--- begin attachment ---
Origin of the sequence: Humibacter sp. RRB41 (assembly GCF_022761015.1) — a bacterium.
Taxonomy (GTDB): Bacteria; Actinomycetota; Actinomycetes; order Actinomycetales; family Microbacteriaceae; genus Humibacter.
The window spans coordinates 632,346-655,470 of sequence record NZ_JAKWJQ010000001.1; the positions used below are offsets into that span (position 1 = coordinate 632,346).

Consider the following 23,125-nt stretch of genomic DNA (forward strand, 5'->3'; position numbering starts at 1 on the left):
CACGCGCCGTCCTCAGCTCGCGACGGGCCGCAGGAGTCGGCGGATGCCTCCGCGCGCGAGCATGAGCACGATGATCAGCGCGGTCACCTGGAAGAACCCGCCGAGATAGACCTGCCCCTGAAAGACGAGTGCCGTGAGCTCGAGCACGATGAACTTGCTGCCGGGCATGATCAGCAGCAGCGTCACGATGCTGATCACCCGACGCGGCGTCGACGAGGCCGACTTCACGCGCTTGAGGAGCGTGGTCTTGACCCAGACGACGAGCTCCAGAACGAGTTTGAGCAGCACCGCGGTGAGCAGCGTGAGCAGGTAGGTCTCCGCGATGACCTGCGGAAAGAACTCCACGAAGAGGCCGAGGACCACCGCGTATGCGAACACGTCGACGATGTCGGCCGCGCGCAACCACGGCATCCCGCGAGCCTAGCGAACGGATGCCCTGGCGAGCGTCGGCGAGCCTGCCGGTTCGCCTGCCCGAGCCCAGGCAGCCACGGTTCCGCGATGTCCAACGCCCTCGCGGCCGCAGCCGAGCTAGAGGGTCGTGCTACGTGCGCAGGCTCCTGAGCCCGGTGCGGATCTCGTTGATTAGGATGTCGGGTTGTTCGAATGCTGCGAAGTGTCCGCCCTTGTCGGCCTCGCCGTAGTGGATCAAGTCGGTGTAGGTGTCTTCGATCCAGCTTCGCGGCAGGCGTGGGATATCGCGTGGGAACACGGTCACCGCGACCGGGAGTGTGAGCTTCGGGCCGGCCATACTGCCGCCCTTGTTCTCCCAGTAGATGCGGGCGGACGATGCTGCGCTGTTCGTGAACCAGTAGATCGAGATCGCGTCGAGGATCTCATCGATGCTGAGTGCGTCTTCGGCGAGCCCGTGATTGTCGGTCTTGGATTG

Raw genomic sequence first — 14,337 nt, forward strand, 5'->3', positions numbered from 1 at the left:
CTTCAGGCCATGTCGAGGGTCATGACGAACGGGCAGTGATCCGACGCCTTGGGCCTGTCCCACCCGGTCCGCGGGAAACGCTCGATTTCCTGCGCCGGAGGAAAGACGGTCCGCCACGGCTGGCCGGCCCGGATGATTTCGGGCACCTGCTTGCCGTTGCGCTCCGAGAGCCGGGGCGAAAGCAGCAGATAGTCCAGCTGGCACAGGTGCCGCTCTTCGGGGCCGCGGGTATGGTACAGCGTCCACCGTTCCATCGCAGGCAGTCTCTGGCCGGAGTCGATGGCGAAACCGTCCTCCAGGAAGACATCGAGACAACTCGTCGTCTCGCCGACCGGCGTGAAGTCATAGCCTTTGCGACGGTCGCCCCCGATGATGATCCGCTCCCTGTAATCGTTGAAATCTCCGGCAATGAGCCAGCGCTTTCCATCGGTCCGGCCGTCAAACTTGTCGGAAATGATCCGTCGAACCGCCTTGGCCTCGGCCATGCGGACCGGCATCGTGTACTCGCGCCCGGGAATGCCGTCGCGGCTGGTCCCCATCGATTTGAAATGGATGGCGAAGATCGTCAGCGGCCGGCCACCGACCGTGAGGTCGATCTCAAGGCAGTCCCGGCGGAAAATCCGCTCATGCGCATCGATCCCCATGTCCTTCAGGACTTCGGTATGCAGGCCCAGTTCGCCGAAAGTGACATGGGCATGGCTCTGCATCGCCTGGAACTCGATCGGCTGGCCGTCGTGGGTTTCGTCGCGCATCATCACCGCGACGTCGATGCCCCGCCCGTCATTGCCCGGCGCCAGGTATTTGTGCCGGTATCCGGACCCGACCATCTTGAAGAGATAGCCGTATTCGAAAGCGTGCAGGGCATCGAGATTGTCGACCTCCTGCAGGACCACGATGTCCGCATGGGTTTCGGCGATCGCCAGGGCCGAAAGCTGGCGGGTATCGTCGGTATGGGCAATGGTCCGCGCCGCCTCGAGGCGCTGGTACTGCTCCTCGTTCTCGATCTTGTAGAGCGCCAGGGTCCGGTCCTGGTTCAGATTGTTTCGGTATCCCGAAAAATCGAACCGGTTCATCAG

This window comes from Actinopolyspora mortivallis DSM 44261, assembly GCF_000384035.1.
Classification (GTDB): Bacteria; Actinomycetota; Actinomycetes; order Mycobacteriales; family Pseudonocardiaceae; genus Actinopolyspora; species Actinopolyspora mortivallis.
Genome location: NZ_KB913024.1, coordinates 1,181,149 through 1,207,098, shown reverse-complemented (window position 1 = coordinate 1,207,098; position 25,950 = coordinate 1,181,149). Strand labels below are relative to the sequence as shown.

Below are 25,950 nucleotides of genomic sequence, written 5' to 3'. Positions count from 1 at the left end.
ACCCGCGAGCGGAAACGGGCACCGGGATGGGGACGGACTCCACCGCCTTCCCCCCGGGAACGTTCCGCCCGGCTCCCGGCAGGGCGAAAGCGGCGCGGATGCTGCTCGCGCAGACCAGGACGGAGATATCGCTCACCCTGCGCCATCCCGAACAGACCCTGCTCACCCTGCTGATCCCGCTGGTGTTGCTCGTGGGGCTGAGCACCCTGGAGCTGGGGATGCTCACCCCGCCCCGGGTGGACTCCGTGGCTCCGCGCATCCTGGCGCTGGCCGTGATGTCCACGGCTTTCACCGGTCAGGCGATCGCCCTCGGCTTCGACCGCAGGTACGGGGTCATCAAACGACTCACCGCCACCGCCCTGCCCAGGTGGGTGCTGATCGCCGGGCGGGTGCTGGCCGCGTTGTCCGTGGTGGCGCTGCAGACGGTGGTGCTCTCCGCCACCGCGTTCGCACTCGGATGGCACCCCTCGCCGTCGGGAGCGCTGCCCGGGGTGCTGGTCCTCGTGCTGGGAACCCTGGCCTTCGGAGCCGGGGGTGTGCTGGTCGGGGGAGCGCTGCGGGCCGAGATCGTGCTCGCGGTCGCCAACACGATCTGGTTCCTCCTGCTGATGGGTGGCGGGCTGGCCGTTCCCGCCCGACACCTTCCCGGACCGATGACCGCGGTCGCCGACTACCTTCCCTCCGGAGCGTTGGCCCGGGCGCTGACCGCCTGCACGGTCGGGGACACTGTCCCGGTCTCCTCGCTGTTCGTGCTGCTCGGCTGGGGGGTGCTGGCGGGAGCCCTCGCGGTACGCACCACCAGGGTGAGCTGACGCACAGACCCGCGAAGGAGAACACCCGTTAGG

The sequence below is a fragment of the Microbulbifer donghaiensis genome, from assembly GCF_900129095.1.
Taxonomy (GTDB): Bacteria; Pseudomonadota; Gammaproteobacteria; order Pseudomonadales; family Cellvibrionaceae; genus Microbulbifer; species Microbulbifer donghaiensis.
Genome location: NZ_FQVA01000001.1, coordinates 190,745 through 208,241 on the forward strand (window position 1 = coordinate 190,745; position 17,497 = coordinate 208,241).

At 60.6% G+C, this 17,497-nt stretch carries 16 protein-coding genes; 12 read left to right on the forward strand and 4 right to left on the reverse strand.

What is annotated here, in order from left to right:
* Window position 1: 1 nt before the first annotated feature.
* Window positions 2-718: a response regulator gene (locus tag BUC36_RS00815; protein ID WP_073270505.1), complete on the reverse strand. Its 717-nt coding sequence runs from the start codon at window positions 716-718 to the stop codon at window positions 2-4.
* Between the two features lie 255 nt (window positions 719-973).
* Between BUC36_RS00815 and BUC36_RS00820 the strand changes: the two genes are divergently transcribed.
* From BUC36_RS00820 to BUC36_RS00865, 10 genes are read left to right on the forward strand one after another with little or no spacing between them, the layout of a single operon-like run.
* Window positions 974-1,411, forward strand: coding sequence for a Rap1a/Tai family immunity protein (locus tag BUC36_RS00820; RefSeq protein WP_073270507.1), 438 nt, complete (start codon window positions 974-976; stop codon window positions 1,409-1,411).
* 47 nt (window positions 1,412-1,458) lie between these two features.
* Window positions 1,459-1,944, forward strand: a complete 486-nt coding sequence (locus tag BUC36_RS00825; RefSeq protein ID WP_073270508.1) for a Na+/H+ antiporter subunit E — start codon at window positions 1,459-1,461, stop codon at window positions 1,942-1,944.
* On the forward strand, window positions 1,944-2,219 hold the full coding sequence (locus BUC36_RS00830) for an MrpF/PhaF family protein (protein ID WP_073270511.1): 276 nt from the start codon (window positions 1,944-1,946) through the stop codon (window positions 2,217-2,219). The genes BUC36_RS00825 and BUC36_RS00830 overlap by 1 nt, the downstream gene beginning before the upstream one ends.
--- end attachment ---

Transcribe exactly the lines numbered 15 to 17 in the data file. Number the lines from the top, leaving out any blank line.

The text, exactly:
Genome location: NZ_FQVA01000001.1, coordinates 190,745 through 208,241 on the forward strand (window position 1 = coordinate 190,745; position 17,497 = coordinate 208,241).

At 60.6% G+C, this 17,497-nt stretch carries 16 protein-coding genes; 12 read left to right on the forward strand and 4 right to left on the reverse strand.

What is annotated here, in order from left to right: